Faculty members said the vote was against a “flawed process” that led to Sasse being the sole finalist for the job. Florida Gov. Ron DeSantis and the GOP-led state legislature changed the way college and university presidents are chosen this year, making the process more secretive.
This position is one of the highest paying public contracts in Florida; current UF President Kent Fuchs earns more than $1.4 million annually.
Some on the Gainesville campus strongly support Sasse. Amanda Phalin, chair of the faculty senate, said this week that she believes Sasse will be a transformational leader at UF. “I’m excited about what it has to offer,” said Phalin, who also serves on the university’s board of trustees. “I think he’s the right choice.
But at a university where political influence and academic freedom have been hotly debated in recent years, Sasse’s sudden emergence as the only finalist prompted resolutions condemning the choice — and an emergency meeting of faculty leaders.
“The next president should come already equipped to lead an institution of this caliber, rather than trying to learn on the job,” the faculty senate resolution read. “Anything less will lead to a lack of faith in leadership. The thirteenth presidential search process, conducted in accordance with the updated Florida State Bill 520, undermined the confidence and trust of the University of Florida Faculty Senate in selecting the sole finalist, Dr. Ben Sass.’
The law, passed this spring, exempts Florida university presidential candidates from some of the state’s open records requirements.
This prevented UF faculty members from learning about other candidates, the faculty senate resolution noted, and “members were informed that several well-qualified candidates who are college leaders were unwilling to be named as finalists due to the 21-day public notice.” requirement.”
Some faculty leaders warmly endorsed Sasse at a faculty senate meeting last week, saying he won them over with his vision for UF and responses to their concerns about the politicization of the university. Several faculty members expressed their support Thursday.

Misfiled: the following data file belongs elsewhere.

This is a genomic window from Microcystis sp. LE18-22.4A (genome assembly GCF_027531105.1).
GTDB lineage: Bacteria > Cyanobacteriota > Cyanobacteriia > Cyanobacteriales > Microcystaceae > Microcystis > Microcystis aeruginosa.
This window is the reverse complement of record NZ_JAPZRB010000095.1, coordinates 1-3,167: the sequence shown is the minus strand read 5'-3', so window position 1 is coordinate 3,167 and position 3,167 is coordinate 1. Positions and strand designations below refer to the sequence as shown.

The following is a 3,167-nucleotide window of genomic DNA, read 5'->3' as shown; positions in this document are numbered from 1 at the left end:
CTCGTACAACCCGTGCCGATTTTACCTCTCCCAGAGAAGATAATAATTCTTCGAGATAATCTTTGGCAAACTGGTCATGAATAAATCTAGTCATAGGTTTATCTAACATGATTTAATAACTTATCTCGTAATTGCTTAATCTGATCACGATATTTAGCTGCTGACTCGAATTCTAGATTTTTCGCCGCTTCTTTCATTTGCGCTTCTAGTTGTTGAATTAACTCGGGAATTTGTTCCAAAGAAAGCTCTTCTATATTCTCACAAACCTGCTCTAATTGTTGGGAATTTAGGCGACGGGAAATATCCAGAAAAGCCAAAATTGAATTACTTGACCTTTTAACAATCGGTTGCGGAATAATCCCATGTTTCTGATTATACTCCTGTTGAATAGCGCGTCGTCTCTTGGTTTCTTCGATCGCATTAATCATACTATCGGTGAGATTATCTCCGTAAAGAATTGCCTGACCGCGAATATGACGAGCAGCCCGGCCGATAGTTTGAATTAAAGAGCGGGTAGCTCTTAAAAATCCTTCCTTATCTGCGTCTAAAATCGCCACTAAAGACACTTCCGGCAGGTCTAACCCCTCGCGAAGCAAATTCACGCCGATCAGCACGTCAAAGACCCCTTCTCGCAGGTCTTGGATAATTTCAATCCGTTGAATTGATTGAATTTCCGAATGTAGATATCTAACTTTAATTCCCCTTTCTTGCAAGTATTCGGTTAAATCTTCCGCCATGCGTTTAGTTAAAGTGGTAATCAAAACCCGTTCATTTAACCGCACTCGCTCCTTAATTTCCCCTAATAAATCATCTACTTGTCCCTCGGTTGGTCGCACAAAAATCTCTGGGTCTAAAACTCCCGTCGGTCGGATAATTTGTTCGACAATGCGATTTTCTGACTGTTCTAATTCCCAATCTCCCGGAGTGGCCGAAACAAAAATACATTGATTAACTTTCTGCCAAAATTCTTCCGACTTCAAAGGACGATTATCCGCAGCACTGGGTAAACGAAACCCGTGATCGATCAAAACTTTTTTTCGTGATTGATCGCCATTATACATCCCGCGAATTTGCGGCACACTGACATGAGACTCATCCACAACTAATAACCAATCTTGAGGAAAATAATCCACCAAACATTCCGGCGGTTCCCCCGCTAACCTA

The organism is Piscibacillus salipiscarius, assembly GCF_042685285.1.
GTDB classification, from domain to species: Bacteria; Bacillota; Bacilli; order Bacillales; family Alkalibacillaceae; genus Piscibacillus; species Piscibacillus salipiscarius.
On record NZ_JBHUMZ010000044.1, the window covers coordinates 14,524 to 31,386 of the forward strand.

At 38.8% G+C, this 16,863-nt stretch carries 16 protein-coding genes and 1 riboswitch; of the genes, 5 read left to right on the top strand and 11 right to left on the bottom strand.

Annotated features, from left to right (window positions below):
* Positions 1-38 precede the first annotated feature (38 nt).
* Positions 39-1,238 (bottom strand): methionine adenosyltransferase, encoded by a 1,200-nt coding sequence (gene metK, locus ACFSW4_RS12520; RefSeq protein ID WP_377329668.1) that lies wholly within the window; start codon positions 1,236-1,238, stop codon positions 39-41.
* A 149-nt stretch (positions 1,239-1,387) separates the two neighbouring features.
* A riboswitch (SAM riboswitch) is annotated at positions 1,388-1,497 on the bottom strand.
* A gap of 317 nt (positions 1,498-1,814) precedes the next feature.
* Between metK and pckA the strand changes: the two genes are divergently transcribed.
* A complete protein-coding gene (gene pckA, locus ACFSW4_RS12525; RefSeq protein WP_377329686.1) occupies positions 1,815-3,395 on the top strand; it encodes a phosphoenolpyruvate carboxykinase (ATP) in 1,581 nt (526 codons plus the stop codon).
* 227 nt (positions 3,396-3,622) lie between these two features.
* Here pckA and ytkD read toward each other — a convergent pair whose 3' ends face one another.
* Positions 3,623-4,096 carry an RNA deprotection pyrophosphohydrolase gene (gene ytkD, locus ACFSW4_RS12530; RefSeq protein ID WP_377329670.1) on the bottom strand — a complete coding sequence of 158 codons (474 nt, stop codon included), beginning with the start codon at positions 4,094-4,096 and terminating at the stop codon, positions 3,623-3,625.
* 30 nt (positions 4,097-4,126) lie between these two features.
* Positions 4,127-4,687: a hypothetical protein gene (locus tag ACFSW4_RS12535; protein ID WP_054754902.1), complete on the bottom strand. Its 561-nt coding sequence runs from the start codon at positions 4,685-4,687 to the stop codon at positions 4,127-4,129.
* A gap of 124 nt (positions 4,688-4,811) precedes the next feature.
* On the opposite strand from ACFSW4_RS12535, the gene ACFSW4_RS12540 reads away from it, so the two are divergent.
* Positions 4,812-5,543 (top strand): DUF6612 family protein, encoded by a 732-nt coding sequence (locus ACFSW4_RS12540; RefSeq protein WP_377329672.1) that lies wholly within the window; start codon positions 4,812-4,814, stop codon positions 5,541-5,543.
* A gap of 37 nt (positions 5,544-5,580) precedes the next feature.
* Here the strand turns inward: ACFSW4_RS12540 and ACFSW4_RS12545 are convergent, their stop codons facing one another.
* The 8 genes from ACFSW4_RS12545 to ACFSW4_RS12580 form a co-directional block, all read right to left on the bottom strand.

“I still look at him as an accidental politician,” said David Bloom, chair of the department of molecular genetics and microbiology, who served on the search committee.
Bloom added, “I don’t think his Republican affiliation will hurt dealing with the state legislature.”
However, other faculty members remained skeptical. On Wednesday, the UF chapter of the United Faculty of Florida passed a resolution expressing deep concern over the selection of Sasse as a finalist. “We applaud the UF student government for its vote condemning both the search process and its outcome,” they said in a statement, urging faculty senators to support a vote of no confidence in the presidential search process at Thursday’s meeting.
Paul Ortiz, a history professor who is president of the union on campus, said students and faculty members have worked hard to be at UF. “And then they have a process that basically reverses all of that and says, ‘We’re only going to allow this person to apply to be president because he’s a sitting U.S. senator.’ It’s an insult. And that’s how the faculty and many students reacted to it.”
“You know, we have nothing against this individual,” Ortiz said of Sasso, a Nebraska Republican. “I’m told he’s a major force inside the Beltway. It’s alright. That’s great. But he doesn’t have any academic credentials, and that’s the thing that worries him.’
Sasse earned a bachelor’s degree from Harvard University, a doctorate in history from Yale University, and served as president of Midland University in Nebraska before his election to the Senate.
But some faculty said he was not qualified to lead a major research university. For example, they said they would like to see more evidence of academic writing and graduate student advising experience.
The Independent Alligator, the campus newspaper, wrote in an editorial: “For a university that has come under fire in recent years for being a political pawn of Gov. Ron DeSantis, the choice is a bad look at best.”
Some teachers and students objected to Sasse’s 2015 remarks against the Supreme Court’s ruling in Oberfell v. Hodges that established a constitutional right to same-sex marriage, and questioned whether it can support all people on a public university campus.
When Sasse visited the campus earlier this month, a crowd of protesters gathered, students yelled and chanted, “banging their fists on windows, walls and furniture, making it difficult for audience members to hear Dr. Sasse’s answers,” current President Fuchs wrote. message to the campus community earlier this week.
Fuchs said he was protecting everyone’s right to speak and be heard by restoring the rule, which he acknowledged had not been enforced in recent years: “To ensure that these rights are protected in future events,” he wrote, “the university will be reinstated. enforcing an ordinance on the books for at least two decades that prohibits protests in campus buildings.